While the property taxes have not yet been established, Sparrow believes that the $28,000 in monthly assessments is fair based on the amenities of The Hill.

“Helicopter pilots and elevator operators aren’t cheap,” said Sparrow, noting that basic cable is included with the unit.  “But let me be frank:  If you have to ask how much assessments are at The Hill, then you probably can’t afford to buy The Hill.”

Two retail spaces on the first floor have already been leased to a pawn shop and a tobacco paraphernalia store.

‘Just Ask Kevin’: Does Elmhurst Have Any Fitness Centers?

Gym Story Photo

by Kevin Flanagan, Elmhurst Funion Opinionist

 Dear Kevin:  “My family and I may be moving to Elmhurst later this year and I was wondering if there are any fitness centers in town?” – Buff Bod from Brookfield.

Dear Buff Bod from Brookfield:  Are there any fitness centers in town?  Do trains always seem to come through Elmhurst whenever I have to drop my son off at preschool on the other side of the tracks?  The answer to both these questions is:  Absolutely!

Pick your poison.  We have well-known locales such as Orangetheory Fitness, Courts Plus, LA Fitness, and a Fitness Formula Club, to name a few.  We also have other lesser-known locations that resemble a vacant storefront where someone threw down floor mats and free weights and wants to charge you $25 a session to grunt in unison with their cult.  Elmhurst is slowly becoming the mecca of fitness centers, and not all of the residents are happy about it.

While on his nightly patrols, I caught up with outspoken critic and Arlington Avenue Neighborhood Watch Block Captain Tom Wolfe, for his thoughts.

“I’m sick of having a gym everywhere you turn in this town, transforming all my neighbors and even my family into fitness freaks.  You know why I go on these nightly patrols?  Partly because that Sullivan kid down the block is a little shady and I have keep my eye on him, but mostly because I don’t want to hear about how many splat points my wife Julie got today at Orangetheory, or how many floors my daughter Allie climbed on the stair climber.  We have stairs at home.  Pay me $99 a month and you can climb them as much as you want.”

I may not have the same sentiments as Captain Wolfe regarding the plethora of fitness centers around Elmhurst, but do agree they seem to be everywhere, and I wonder if all these options are sustainable in this small market.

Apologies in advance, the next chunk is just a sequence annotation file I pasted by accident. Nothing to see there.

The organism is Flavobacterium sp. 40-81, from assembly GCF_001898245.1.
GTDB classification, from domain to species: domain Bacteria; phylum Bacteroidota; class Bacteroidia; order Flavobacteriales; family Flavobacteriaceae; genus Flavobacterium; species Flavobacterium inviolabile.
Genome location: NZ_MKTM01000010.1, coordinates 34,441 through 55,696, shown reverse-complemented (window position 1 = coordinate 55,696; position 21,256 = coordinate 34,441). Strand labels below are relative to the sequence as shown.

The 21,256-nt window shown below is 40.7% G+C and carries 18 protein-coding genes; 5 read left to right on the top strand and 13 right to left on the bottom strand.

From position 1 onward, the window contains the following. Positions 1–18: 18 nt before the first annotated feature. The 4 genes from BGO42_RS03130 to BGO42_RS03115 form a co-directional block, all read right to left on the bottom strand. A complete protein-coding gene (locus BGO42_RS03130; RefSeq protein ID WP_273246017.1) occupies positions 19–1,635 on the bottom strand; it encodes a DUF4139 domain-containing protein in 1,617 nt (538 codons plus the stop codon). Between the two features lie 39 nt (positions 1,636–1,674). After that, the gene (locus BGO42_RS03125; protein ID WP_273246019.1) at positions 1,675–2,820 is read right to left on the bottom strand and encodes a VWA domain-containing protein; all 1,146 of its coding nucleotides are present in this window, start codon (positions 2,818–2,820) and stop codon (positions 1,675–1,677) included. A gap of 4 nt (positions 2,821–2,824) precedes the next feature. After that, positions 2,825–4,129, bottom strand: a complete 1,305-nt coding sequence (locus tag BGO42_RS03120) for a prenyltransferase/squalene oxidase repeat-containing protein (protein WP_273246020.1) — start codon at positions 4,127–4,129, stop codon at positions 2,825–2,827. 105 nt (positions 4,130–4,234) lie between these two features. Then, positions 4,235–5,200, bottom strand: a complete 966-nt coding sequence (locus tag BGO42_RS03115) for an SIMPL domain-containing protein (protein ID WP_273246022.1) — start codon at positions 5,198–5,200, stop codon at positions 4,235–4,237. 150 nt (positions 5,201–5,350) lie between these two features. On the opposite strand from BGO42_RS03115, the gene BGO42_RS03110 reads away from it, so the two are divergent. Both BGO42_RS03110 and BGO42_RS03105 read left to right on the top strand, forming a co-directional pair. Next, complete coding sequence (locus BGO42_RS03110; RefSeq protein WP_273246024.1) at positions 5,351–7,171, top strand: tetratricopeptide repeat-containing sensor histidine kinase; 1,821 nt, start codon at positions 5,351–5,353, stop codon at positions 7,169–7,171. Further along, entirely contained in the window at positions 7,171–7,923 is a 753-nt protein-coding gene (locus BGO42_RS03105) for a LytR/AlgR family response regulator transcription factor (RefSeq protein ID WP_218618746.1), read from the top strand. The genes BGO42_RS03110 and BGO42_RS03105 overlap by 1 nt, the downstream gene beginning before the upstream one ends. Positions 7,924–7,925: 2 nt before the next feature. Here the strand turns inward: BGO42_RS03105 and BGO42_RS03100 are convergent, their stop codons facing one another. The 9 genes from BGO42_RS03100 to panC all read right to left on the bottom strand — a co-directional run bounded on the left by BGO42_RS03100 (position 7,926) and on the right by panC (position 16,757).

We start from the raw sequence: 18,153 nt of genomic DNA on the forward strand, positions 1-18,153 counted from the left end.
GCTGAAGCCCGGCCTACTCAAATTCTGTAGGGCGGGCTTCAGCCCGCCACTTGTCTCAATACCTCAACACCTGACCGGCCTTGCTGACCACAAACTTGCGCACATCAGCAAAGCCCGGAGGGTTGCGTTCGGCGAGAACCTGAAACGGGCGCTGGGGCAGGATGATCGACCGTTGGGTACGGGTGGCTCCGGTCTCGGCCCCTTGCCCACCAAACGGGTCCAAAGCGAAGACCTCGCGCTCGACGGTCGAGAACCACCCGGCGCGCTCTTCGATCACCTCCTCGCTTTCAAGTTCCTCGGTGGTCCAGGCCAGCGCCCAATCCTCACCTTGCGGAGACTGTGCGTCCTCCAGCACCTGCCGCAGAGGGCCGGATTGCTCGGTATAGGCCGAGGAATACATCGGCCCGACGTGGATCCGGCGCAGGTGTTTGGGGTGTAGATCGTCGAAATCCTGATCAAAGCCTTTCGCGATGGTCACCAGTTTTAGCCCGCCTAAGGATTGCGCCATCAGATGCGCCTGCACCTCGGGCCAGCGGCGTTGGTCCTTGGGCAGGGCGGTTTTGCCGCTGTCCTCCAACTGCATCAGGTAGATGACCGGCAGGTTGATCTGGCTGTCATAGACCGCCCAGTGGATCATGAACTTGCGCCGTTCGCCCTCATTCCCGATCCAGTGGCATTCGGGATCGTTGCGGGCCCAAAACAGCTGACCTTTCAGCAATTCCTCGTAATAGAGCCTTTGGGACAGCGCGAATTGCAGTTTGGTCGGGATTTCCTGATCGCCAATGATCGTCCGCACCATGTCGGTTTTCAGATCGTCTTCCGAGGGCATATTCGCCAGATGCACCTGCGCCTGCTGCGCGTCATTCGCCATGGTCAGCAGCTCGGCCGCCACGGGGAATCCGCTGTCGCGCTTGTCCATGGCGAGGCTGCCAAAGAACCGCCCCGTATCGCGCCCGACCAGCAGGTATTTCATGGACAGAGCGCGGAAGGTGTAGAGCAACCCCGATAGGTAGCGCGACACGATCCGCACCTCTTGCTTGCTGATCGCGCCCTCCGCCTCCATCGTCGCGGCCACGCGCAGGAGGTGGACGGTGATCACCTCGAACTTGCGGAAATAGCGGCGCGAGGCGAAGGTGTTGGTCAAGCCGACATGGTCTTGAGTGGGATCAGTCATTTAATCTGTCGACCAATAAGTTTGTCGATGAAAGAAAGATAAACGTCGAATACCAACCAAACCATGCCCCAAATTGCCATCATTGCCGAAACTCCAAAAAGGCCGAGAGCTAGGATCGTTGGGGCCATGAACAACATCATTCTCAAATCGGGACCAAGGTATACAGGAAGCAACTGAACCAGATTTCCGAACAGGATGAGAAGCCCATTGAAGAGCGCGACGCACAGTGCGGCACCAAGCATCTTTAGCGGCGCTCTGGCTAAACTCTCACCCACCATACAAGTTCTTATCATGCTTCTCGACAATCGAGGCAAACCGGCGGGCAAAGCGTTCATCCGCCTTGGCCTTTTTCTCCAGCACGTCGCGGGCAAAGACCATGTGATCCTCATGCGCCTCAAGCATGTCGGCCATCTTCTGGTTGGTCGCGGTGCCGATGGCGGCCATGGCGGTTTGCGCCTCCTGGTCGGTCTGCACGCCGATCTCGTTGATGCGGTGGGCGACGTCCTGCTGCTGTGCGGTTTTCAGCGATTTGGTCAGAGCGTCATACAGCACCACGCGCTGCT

I think back to my Econ 101 class and the law of supply and demand.  There is certainly no short supply of fitness centers, and whether or not the demand is there remains to be seen.  I’d like to see Elmhurst be proactive in addressing this problem though.  As my neighbor Mary Gnadt says, “When life gives you lemons, you either shove them in the mouths of babies for the amusement, or you make lemonade.”

What if instead of using those TIF funds to attract more fitness centers, we use them to subsidize gym memberships for Elmhurst residents to the current locations?  That would stimulate the demand to hopefully be in line with the existing supply.  Perhaps we qualify it for individuals with a BMI of 25 or greater so my fat ass gets off the couch?  I’m sure we can tie in a promo for the new Culver’s being built and throw in a complimentary shake when it opens as a sweet-treat reward for their first workout.

I asked Captain Wolfe what he thought about that idea as he finished his patrol.

“You want to talk about shakes?  Last summer, my son Ben was on his way home from the gym and asked if I wanted a shake.  Please keep in mind he knows I like those chocolate shakes from Hamburger Heaven.  They’re not as good as the chocolate cake shakes from Portillo’s, but I get aggravated when a cake crumb clogs my straw.  Anyhow, he walks through the door and hands me some green concoction.  It was a ‘Matcha Smoothie’.  What the (expletive) is Matcha?  Where’s my shake?  I’m sorry, what was your question?  Hold on….there goes that Sullivan kid.”

So to answer your question Buff Bod from Brookfield, yes, Elmhurst has plenty of options for fitness centers.  Also, I would steer clear of Arlington Avenue at night if you want to avoid being harassed by the Neighborhood Watch.

Elmhurst Residents Emerge (Mostly) Unscathed from Polar Vortex

Mail Delivery